- Learn more about coaching leadership and apply it to yourself.
- Actively gather feedback from others, multiple sources if needed, and consider how to improve yourself
- Identify your strengths and weaknesses, then build additionally on your strong sides and improve or limit the exposure of your weak sides
- Always ask yourself: how well did this go? What could have been done better? What was really good and should be repeated? You’d be surprised how good of a judge you can be on your own once you put your mind to critically review yourself and your actions and performance
- Learn, learn and learn more. I once read that every person you meet has something to teach you, you just need to figure out what it is.
I always, and I do mean always, end performance evaluations with employees by asking how I can develop to become a better leader for them. I also ask what I should do more of, and what I should do less of. If you have managed to establish trust, you are likely to receive some interesting feedback through this process. You can continue to ask questions about your own behavior and what works good and bad in thought-through and disarming ways. To some degree, you can turn your reports into coaching you without them knowing it. Or at least gather feedback you can use to continuously develop yourself. Make sure you consistently develop yourself by having a leadership development plan that you continuously update.
Coaching Leadership Examples: Coaching others
I try to be as much of a coaching leader as possible when circumstances permit. The senior leaders that report to me get different kinds of coaching depending on who they are, as well as the situation – all to maximize the impact for them personally. (Just as you should use different leadership styles with different people and for different situations. This is why there are six leadership styles in the Goleman framework, coaching is just one of them.)
Coaching Leadership Examples: Day-to-day coaching of others
When one of my direct reports has a problem, I rarely tell them what to do. Instead, I ask them questions along the following lines:
- Could there be more to this problem that you haven’t found out yet? Additional aspects and places to look for more information?
- Do you have any plans on how to deal with the problem? If so, please describe them.
- Are there any side effects of these solutions?
- Is there anything else you can do to solidify your ideas further?
- What do you need in order to execute?
There are many similar questions that can be used in order to stimulate thinking and facilitate a situation where the individual himself or herself contributes further to their own solution. It teaches ways of thinking, areas, and aspects to consider, etc. rather than telling people what to do. In this day-to-day coaching that can be deployed in many of your normal interactions, I find that focusing on asking questions is a good rule of thumb.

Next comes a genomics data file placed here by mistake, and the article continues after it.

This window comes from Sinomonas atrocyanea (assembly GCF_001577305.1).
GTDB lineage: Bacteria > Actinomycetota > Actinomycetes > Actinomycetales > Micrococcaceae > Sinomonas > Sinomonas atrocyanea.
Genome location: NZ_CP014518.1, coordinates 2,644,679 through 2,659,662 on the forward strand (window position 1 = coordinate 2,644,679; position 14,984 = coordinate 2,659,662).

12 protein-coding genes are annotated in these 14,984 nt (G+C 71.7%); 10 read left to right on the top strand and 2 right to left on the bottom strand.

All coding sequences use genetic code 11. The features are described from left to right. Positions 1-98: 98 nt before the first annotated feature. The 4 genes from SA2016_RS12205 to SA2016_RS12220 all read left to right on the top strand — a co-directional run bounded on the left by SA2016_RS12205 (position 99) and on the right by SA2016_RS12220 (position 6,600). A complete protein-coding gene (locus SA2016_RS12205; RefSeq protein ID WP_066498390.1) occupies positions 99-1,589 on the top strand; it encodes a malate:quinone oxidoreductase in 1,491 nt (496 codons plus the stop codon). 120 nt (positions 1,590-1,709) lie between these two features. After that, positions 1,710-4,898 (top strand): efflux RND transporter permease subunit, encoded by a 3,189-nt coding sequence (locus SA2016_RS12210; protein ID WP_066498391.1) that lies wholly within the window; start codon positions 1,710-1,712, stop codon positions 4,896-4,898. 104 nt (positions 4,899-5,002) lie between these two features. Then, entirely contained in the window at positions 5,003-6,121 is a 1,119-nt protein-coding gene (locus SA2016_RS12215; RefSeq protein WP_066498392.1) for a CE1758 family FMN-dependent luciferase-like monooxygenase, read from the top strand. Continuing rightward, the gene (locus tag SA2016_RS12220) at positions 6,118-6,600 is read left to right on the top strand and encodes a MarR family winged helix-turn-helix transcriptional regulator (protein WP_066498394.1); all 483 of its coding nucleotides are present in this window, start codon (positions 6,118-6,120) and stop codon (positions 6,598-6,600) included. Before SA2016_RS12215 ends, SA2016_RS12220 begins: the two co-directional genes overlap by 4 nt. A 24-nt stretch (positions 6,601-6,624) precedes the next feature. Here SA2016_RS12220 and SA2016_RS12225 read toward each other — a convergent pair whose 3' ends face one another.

Read this for inspiration on a day-to-day approach for checking in with remote employees. Since I have direct reports all over the world, this approach has been very useful to me. If you have a lot of remote meetings, it`s really important to have a good speaker and microphone setup. It saves time and reduces misunderstandings.
Coaching Leadership Examples: Long-term coaching of others
This application of the coaching leadership style would be the more profound change and development of an individual. Since I come from the world of business this often circulates around career development and who the individual that is being coached wants to become or what they want to achieve.
By asking for their long-term desires and wishes, you can agree on a common goal of realizing those desires and wishes together.
Once that is on the table, the discussion can move towards questions such as:
- How can you achieve this?
- What do you see as development steps to get to that point?
- Can you break your goal down into smaller chunks?
- What do you need to change to enable this?
- What strengths or yours can be deployed to realize this?
- What weaknesses stand in your way?
Most of these questions can be drilled down further into by asking the next layer of why’s and how’s, such as in the case of “what weaknesses stand in your way?” which can lead into:
- Why do you consider that a weakness?
- Has it negatively affected you sometimes?
- How can you limit the consequences of this?
- Can you remove this as a weakness?
- How would you go about that?
You get the drill. I have been in both ends of this and believe me, the answers often lie within the individual, they just need to be poked and prodded in order to get the answers out there and start working with them.
As further reading, besides our main article on coaching leadership, I suggest you visit and bookmark our leadership styles portal which contains more than 25 different leadership styles and frameworks. Start learning today!